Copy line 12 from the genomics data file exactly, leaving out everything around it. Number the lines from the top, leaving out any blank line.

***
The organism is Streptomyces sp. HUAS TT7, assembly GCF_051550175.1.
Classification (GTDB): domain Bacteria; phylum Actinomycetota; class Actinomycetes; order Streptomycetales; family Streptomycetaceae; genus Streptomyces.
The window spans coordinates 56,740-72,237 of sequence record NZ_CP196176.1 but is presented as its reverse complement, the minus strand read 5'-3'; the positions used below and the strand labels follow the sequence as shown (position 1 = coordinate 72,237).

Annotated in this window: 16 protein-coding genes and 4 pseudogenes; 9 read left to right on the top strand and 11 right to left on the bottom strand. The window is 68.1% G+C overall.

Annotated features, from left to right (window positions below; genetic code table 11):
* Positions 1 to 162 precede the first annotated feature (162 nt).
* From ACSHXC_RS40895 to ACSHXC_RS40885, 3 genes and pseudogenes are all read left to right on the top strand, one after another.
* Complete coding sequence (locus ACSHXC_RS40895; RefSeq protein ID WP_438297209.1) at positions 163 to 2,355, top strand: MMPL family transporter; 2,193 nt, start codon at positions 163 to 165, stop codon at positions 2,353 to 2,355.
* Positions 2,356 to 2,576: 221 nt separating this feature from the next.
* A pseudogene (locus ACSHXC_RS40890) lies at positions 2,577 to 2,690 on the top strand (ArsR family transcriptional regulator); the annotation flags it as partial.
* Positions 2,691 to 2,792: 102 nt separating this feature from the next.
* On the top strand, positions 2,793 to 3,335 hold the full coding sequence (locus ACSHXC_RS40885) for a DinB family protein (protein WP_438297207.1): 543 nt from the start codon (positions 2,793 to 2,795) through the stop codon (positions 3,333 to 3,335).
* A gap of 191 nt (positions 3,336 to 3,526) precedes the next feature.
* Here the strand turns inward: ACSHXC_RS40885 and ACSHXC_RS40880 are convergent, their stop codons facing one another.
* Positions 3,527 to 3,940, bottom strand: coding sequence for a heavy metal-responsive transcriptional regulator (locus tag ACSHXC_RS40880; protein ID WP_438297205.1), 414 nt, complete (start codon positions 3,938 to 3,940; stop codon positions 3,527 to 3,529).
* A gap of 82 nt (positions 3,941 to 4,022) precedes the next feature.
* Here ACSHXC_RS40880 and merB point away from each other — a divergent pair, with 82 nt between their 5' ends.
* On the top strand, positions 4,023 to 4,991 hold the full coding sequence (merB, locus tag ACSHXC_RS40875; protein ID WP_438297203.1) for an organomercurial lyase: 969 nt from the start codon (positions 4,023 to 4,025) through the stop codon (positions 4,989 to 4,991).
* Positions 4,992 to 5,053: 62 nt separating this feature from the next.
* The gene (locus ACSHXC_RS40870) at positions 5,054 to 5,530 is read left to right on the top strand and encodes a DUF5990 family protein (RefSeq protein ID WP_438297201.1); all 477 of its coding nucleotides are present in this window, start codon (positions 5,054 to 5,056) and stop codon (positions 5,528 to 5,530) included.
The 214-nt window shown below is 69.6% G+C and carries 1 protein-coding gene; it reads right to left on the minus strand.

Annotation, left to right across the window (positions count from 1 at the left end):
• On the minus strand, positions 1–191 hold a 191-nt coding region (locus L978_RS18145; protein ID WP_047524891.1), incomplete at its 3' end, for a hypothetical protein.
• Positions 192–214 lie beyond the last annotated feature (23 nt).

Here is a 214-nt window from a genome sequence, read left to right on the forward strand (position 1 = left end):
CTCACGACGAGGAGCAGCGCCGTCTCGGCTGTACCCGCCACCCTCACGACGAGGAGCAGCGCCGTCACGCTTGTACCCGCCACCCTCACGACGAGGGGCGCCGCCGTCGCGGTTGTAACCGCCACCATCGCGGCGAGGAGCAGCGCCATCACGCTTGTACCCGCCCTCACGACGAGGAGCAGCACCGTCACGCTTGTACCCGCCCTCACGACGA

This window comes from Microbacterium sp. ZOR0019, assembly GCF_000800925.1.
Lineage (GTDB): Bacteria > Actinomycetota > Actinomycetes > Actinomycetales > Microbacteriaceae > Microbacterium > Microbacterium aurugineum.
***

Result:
* On the top strand, positions 2,793 to 3,335 hold the full coding sequence (locus ACSHXC_RS40885) for a DinB family protein (protein WP_438297207.1): 543 nt from the start codon (positions 2,793 to 2,795) through the stop codon (positions 3,333 to 3,335).